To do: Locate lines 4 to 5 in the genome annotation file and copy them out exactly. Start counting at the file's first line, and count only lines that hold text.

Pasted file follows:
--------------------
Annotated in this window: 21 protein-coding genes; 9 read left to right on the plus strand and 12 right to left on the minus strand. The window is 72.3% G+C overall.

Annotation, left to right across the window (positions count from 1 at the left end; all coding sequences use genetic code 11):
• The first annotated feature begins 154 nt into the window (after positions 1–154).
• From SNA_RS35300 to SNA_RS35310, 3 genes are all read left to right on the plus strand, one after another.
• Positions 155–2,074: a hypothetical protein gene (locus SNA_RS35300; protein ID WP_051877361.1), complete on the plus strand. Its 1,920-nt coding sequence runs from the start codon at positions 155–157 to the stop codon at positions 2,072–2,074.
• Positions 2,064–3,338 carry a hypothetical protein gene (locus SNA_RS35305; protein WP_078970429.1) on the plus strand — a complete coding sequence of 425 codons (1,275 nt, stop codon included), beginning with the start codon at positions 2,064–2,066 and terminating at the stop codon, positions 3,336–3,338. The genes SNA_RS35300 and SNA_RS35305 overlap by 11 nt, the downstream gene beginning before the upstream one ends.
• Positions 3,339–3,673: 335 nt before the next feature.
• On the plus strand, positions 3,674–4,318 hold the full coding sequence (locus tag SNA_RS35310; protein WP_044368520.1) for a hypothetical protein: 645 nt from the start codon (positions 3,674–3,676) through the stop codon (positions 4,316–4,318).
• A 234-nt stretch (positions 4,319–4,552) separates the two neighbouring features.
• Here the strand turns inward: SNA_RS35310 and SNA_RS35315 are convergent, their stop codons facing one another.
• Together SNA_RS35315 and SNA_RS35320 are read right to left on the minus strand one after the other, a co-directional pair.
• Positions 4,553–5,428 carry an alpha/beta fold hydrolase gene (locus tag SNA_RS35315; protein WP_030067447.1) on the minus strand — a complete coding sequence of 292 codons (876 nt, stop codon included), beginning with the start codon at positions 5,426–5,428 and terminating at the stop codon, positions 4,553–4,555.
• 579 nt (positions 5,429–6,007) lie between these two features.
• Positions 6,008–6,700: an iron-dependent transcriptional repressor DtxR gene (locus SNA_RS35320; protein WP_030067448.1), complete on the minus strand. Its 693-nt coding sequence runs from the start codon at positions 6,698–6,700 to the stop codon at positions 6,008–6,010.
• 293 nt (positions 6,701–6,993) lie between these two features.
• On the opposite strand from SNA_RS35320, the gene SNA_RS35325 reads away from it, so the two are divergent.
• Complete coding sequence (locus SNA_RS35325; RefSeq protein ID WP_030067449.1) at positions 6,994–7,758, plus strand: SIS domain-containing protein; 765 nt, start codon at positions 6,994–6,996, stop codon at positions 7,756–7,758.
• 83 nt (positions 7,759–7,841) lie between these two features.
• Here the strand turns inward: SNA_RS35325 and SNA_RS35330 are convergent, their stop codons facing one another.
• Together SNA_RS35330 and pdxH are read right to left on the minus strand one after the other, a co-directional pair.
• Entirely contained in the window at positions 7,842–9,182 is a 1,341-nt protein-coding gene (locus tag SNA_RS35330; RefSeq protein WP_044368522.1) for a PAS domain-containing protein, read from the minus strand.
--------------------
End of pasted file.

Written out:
• From SNA_RS35300 to SNA_RS35310, 3 genes are all read left to right on the plus strand, one after another.
• Positions 155–2,074: a hypothetical protein gene (locus SNA_RS35300; protein ID WP_051877361.1), complete on the plus strand. Its 1,920-nt coding sequence runs from the start codon at positions 155–157 to the stop codon at positions 2,072–2,074.